The city of Missoula could have an array of new tools next spring to help guide the design of new buildings, an effort to maintain the character of the downtown district and city corridors while allowing for architectural freedom and good use of land.
“It’s a project we’ve been working on to help develop design guidelines and design standards for the primary commercial corridors and the downtown,” said Laval Means of Development Services. “This first phase has been about collecting issues and ideas from the community to address the design quality in those particular areas.”
Nearly two years ago, the city held its first public workshop to begin exploring design standards for new buildings. The effort was born from complaints regarding several recent projects, including the Cellular Plus retail store on East Broadway.
Winter & Co. was contracted to conduct the study and present a set of character management tools. The first report was unveiled in September, followed by several public workshops. The input will help form a final recommendation next year.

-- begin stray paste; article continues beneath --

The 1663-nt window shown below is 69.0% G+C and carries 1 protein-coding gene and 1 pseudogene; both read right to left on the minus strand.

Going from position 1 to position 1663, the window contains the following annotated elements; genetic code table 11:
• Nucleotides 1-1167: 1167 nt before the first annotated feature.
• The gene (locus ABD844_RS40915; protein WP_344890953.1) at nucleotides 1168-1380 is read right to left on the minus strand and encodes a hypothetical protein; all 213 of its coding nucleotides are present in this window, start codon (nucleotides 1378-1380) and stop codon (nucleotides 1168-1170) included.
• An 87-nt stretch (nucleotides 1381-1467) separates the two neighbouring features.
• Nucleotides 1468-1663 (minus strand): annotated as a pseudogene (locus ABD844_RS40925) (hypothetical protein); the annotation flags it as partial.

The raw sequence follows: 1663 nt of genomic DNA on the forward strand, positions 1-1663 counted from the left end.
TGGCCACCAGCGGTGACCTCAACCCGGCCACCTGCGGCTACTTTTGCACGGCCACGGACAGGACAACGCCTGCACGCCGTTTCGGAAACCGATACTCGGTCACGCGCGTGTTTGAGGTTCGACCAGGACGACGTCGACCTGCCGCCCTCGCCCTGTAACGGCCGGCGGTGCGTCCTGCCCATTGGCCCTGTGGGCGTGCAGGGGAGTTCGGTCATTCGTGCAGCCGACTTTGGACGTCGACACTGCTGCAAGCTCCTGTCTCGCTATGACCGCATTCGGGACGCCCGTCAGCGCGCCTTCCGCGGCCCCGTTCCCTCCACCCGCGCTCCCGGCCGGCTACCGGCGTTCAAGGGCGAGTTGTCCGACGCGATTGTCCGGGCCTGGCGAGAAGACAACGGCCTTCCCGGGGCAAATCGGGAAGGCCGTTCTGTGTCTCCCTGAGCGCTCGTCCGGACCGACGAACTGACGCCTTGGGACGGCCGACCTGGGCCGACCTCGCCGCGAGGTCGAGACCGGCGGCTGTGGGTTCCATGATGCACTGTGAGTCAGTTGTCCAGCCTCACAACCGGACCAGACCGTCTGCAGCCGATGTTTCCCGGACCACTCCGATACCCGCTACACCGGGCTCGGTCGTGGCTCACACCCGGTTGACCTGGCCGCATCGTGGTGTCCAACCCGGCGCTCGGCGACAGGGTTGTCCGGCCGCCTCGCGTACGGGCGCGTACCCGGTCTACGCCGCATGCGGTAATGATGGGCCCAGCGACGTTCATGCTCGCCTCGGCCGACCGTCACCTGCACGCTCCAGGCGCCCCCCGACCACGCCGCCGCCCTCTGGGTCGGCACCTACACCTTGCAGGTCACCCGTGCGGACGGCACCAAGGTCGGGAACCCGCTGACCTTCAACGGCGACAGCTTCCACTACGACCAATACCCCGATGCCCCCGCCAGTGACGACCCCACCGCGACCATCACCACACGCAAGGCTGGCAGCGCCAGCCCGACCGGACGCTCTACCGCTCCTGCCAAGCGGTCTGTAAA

“Out of the comments we’ve been collecting, our takeaway is that we’re on the right track,” said Means. “We’re getting positive feedback to that end.”
This week, Means detailed several strategies that have emerged from the process, including building heights and how they play from the pedestrian’s street perspective. Buildings used as signs will likely be addressed, as will streetscape design.
The latter issue could also be addressed in the pending update to the Downtown Master Plan.
“One of the components of the study would be to do a streetscape plan,” said Means. “That’s where you get the more detailed design considerations for the downtown area.”
While the process to address design quality has been slow going, the city has made progress. In 2015, the City Council adopted standards that apply to commercial properties smaller than 30,000 square feet – it already had standards for commercial properties larger than that.
But as development picks up in key commercial corridors, including Brooks, Reserve and Broadway, along with the downtown area, proponents believe the new standards will help improve Missoula’s built environment.
Implementing the tools now could guide the next wave of commercial development in key parts of the city.
“Missoulians care about their community,” Linda McCarthy, executive director of the Missoula Downtown Partnership, said recently. “They appreciate the natural environment, as well as the built environment, and some fear Missoula will lose its unique character if we continue to allow formula architecture to take hold on new development.”
Means said Development Services will bring back a set of design tools and standards in February for further review and comment. Final recommendations are expected around June.